Editor’s Note: This blog was originally published in October 2016 and has been revised to reflect industry updates.
When ordering custom glass products, one of the most frequently asked questions is: What type of thickness are you seeking? While it might seem thicker glass is superior the answer is actually dependent on the specific application, use case, and finished product.
Each glass type has its own unique purposes and benefits, so there are several considerations when choosing optimal thickness levels.
While thick glass is stronger than thin glass, boasts more pronounced edges, and is less likely to bow or warp under stress—there’s still a trade-off. The former is heavier and more costly than the latter, so its robust composition may not be suited for certain projects. Lighter, thinner glass is a preferred alternative to plexiglass and acrylic, and can be integrated with other construction materials, such as wood and aluminum.
Below we’ll discuss thickness ranges, differences, specific applications, and more.
Glass Thickness Ranges & Suitable Applications
Before deciding on optimal thickness levels, let’s first examine specified ranges with suggested applications:
- 1/8 Inch (3 Millimeters): Frames, Insulated Windows & End Tables
- 3/16 Inch (5 Millimeters): Tabletops, Display Cases & Shelving
- 1/4 Inch (6 Millimeters):Tabletop Covers, Single-Pane Windows, Display Shelves & Shower Doors
- 3/8 Inch (10 Millimeters); 1/2 Inch (12 Millimeters): Shower Doors, Tabletops, Walls, Partitions & Railings
- 5/8 Inch (16 Millimeters): Shower Doors, Walls, Partitions & Railings
- 3/4 Inch (19 Millimeters): Shower Doors, Storefronts, Tabletops & Flooring
- 1 Inch (25 Millimeters): Tabletops, Museum Exhibits, Counters & Reception Desks
What Products Require Thick Glass?
Commonly used in tabletops, museum exhibits, counters, and reception desks, the highest thickness level for tempered glass measures 1 inch. Thick-tempered glass is also suited for applications in retail stores, food services, and other industries requiring sturdy, transparent displays.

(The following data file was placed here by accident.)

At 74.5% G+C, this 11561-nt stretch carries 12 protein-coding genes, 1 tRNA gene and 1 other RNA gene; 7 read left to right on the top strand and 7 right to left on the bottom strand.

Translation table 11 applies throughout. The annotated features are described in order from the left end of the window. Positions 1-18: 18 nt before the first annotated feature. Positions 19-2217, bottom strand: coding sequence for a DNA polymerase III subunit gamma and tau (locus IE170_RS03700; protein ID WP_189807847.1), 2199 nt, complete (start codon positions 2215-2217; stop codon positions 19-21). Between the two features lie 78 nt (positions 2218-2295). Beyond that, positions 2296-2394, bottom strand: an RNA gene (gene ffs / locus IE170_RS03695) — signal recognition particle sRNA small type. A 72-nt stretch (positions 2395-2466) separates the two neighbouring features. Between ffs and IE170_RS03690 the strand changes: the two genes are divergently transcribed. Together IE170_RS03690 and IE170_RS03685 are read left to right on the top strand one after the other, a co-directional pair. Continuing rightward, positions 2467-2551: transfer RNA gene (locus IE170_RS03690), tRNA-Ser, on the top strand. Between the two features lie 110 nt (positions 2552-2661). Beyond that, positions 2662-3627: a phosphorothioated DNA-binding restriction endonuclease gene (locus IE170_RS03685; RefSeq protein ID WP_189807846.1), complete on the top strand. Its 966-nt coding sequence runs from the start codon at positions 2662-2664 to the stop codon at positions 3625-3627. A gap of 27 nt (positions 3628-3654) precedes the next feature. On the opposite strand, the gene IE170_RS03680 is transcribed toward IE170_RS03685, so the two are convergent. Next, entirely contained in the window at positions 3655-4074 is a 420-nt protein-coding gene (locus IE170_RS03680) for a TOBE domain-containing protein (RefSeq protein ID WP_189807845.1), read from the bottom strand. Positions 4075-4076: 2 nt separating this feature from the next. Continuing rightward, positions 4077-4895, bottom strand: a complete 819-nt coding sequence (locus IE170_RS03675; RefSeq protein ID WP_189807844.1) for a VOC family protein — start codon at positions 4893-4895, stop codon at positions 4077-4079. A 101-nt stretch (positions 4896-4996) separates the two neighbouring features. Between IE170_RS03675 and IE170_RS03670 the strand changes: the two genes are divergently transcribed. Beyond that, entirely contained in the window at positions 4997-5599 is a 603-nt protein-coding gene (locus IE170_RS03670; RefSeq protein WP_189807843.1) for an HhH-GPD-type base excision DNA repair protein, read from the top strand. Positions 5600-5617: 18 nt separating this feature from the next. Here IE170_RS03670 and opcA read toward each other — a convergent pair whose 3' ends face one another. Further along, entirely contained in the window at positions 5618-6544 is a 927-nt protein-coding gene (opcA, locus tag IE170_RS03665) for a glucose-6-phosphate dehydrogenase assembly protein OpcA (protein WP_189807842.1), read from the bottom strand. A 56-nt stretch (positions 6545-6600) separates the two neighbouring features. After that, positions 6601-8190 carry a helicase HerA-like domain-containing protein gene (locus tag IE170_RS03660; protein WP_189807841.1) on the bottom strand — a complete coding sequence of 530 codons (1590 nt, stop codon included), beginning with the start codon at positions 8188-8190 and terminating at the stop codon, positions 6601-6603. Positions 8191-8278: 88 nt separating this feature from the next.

Thicker glass cuts are preferable for frameless, UV-bonded vitrines, display cases, hoods, and cubes. The thicker the edge, the more surface area available for UV-bonding glass to glass. Many commercial interior glass applications, such as modular walls, also require thicker glass to withstand high stress and bending.
Glass is also typically thicker around areas with high stress levels, such as an ice hockey arena. This application requires thickness of between 1/2 and 5/8 inches—anything lower could lead to cracking and warping.
Is Thick Glass Harder to Break?
In short, yes. Thicker glass can withstand higher tension levels and so-called “smash-and-grab” scenarios, but could still separate if improperly tempered, or during incorrectly placed and drilled holes and notches. For best practices, review our blog “Glass Tempering Guidelines: 5 FAQs,” or download our handy Tempering Guidelines checklist.
How Does Glass Thickness Affect Light & Transparency?
For interior applications and spaces requiring more natural illumination, thinner glass is best. Consider low-iron decorative glass for even greater transparency. Any thickness level is appropriate for energy-efficient tactics and conservation.
What Products Require Thin Glass?
The thinnest piece of glass to withstand tempering is 1/8-inch thick. Its delicate structure makes it more susceptible to breakage, however, so it won't work for every application or product. Although retail stores boast fixtures crafted from thicker glass, many designers opt for the most popular option—1/4-inch glass—when planning display cases, counters, and vitrines.
A reputable glass fabricator can help with project characteristics for appropriate thickness.
What Are Some Advantages of Thin Glass?
Thin glass is lighter, sustainable, and economical, and its low weight and other efficiencies equate to lower freight and shipping costs. Added flexibility is another benefit for transparent design and upgraded aesthetics. These characteristics also position thin glass for use in the solar, architecture, and automotive industries, among others.
Choosing the Best Glass Thickness
When determining optimal glass thickness, it’s best to consult with a reputable, experienced, and knowledgeable fabricator such as Dillmeier Glass Company.
Contact Dillmeier Glass Company to learn more about the required dimensions and thickness levels for your next glass project!